An example of why buying a home with cash may not be in a Buyer’s best financial interest. Assume a Buyer has $250,000 to invest.
Option A: She buys a home for $250,000 and lives in it. Her $250,000 house is her only investment vehicle.
Option B: She puts 20% down on a $250,000 house, costing her $50,000 initially in a down payment. As with Option A, she will still own and live in the same $250,000 house, which is still the identical investment vehicle. BUT, she now has $200,000 to invest elsewhere in addition to the investment in her home. Thus, instead of having just a $250,000 investment working for her, she instead has $450,000 – a $250,000 home + $200,000 to invest in the stock market (for example) – invested and working for her.
Why is Option B may be more financially prudent?
It allows much more money to be invested – $450,000 instead of just $250,000.
The return rate on the investments could easily beat the cost of the mortgage – 8% investment return minus a 4.5% mortgage rate provides a return of 3.5% greater than just owning the home, and that’s not yet including the mortgage interest deduction which will decrease her mortgage cost further and thus increase her investment return during the mortgage term.
She will have far more potential for higher investment return – more money invested means more potential return.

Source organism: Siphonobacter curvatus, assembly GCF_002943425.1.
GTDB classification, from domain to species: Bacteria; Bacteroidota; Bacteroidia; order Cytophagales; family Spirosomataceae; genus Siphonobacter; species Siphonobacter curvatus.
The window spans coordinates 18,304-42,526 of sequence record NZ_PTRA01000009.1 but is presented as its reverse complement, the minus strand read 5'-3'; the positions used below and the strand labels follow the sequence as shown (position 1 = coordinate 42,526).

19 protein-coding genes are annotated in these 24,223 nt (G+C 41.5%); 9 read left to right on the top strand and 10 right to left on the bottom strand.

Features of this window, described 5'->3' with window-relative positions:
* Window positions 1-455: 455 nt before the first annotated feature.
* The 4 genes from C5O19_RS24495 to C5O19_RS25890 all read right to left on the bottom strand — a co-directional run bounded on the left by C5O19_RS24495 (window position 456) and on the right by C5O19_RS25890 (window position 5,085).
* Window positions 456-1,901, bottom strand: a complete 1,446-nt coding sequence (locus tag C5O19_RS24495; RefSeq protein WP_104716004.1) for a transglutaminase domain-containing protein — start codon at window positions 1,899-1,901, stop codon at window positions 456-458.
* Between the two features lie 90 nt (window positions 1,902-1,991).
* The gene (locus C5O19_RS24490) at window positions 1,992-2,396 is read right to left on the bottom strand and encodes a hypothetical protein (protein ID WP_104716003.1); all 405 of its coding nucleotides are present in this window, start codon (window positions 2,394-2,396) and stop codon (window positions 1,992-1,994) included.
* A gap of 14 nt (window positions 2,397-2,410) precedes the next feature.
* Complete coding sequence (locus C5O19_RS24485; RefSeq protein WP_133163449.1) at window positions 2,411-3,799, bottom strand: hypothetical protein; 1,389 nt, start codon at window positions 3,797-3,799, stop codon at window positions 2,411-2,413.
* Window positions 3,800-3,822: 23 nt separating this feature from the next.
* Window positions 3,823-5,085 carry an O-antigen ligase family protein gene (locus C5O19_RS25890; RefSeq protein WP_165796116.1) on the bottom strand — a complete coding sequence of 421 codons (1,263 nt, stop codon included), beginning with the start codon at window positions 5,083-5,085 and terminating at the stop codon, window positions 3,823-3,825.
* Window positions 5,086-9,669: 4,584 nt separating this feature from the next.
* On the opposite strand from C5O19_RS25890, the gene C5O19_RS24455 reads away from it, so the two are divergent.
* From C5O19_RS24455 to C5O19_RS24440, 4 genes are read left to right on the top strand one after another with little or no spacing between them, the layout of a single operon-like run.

She will have a much better hedge against market fluctuations due to being diversified – one could go down (housing), while the other up (stock market), instead of having all her eggs in just one (housing) basket.
She will get to use the mortgage interest deduction – not available if her house is paid off.
Mortgage debt is considered “good debt” – it doesn’t fluctuate and isn’t predatory like consumer credit card debt, which is NOT good debt.
She will own and live in the same home either way.
She will have liquidity in case of life emergencies – homes are difficult to sell and close quickly.
She retains the option of paying her home off more quickly down the road by making additional payments to principal, without refinancing.
This post was written by David B. Roney, a REALTOR® and Designated/State Broker for Fathom Realty – Arizona. David was formerly a stock broker for Merrill Lynch, and also studied to become a Certified Financial Planner before changing his mind and getting into real estate.
For more information, visit David’s website www.DavidRoney.com
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